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New Black Paper seeks to call activists to action

Freddie Allen | 9/6/2013, 12:47 p.m.
Ron Daniels, president of the Institute of the Black World 21st Century talks about the IBW Black Paper project in Washington, D.C. Freddie Allen

“The end of WWII also ushered in a more militant consciousness evidenced by returning veterans, which helped to incubate a nascent social movement to fight white racism and elitism,” the report stated.

The collection notes that even as some progressive presidential administrations made deposits in social and economic programs that promoted racial and financial equality, those programs were often countered by opposing administrations that passed painful cuts and cost-saving measures that neutered those same programs and “weakened the Black middle class and further marginalized the Black poor, vulnerable, and working classes.”

The paper maintains that “sufficient resources were never put into the social account to sustain both the Black middle class and the Black poor and vulnerable” forcing lawmakers and even members of the Black community to choose between bolstering the middle class and providing for the poor.

“The results are normal and not an accident or an aberration,” said Mtangulizi Sanyika, former professor of African World Studies at Dillard University in New Orleans and a former senior fellow at Mickey Leland Center on World Hunger and Peace. “It’s how the system is supposed to work.”

Sanyika said that the simple imagery of America’s bounced check captures the major contradiction of the American political economy and how we got where we are today.

“Yes, a deposit was made, but the check still bounced. There’s too much rubber in the account so the check will keep bouncing as long as the status quo is maintained,” Sanyika said.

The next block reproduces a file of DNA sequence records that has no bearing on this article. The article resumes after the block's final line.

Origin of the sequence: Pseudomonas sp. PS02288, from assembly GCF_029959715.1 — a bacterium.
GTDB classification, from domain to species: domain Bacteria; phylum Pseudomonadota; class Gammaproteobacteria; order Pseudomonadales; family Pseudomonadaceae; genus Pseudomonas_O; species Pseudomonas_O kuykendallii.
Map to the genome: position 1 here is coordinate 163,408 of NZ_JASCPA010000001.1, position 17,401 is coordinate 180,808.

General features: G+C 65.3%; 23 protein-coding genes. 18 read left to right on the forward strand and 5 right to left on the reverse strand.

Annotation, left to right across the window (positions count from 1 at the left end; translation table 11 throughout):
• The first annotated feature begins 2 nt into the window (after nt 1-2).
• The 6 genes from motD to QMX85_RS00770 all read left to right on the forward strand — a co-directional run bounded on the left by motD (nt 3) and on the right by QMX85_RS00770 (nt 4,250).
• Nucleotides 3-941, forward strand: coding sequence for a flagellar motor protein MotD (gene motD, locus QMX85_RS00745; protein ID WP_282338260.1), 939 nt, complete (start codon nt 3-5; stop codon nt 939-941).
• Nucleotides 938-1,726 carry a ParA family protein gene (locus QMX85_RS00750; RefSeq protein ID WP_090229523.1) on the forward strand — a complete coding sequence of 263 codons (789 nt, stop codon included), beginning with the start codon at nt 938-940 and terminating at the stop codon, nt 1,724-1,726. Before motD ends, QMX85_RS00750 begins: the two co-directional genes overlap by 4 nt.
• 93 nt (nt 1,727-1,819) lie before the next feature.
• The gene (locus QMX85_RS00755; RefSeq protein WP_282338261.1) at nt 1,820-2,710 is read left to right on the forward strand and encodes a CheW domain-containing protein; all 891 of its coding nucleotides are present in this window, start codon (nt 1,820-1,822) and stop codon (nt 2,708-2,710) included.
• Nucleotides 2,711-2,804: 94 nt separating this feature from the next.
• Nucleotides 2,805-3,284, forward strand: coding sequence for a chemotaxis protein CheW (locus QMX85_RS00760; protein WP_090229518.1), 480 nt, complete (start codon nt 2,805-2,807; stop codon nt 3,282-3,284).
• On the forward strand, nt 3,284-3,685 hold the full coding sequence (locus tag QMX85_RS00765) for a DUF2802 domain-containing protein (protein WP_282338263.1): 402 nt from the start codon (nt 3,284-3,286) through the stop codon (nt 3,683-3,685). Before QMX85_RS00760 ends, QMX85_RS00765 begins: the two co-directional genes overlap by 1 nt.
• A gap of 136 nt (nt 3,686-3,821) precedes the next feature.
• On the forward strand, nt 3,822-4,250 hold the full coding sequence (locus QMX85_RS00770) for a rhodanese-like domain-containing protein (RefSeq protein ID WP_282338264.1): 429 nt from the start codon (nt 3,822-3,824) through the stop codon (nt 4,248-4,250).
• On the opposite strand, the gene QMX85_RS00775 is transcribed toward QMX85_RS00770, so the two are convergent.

Sanyika argues that the American political economy operates on flawed logic, blaming the poor and marginalized for today’s social problems, while ignoring the past that contributed to them.

“Never mind the fact that you were robbed in the first place, never mind the fact that your labor was stolen, never mind the fact that you were left landless never mind the fact that your family was disrupted,” Sanyika said. “The consensus is that the American political economy, the free market system and American democracy are exceptions to the norms of history. That is the American consensus and that is one of our big problems.”

Michael Fauntroy, associate professor of political science at Howard University, argued that addressing those big problems will take big voter turnouts at the ballot booth.

“In 1965 approximately 70 African-Americans held elected office in the eleven southern states; that number grew to 248 by 1968, 1,397 by 1974 and 2, 535 by 1981. Now more than 10,500 African Americans serve as elected officials at every level of local and state government around the nation,” he wrote.

Fauntroy said that, numerically, there is no question that that is progress, but African Americans are still underrepresented relative to the number of African Americans across the country.

“That progress has not resulted in the kind of change and profound structural reform needed in the policy improvements that we all seek,” Fauntroy said. “Politics is about exercising power to change policy to impact people. Settling on accepting symbols is not enough.”

According to Fauntroy, sometimes exercising that power takes getting tough with our friends and punishing our enemies.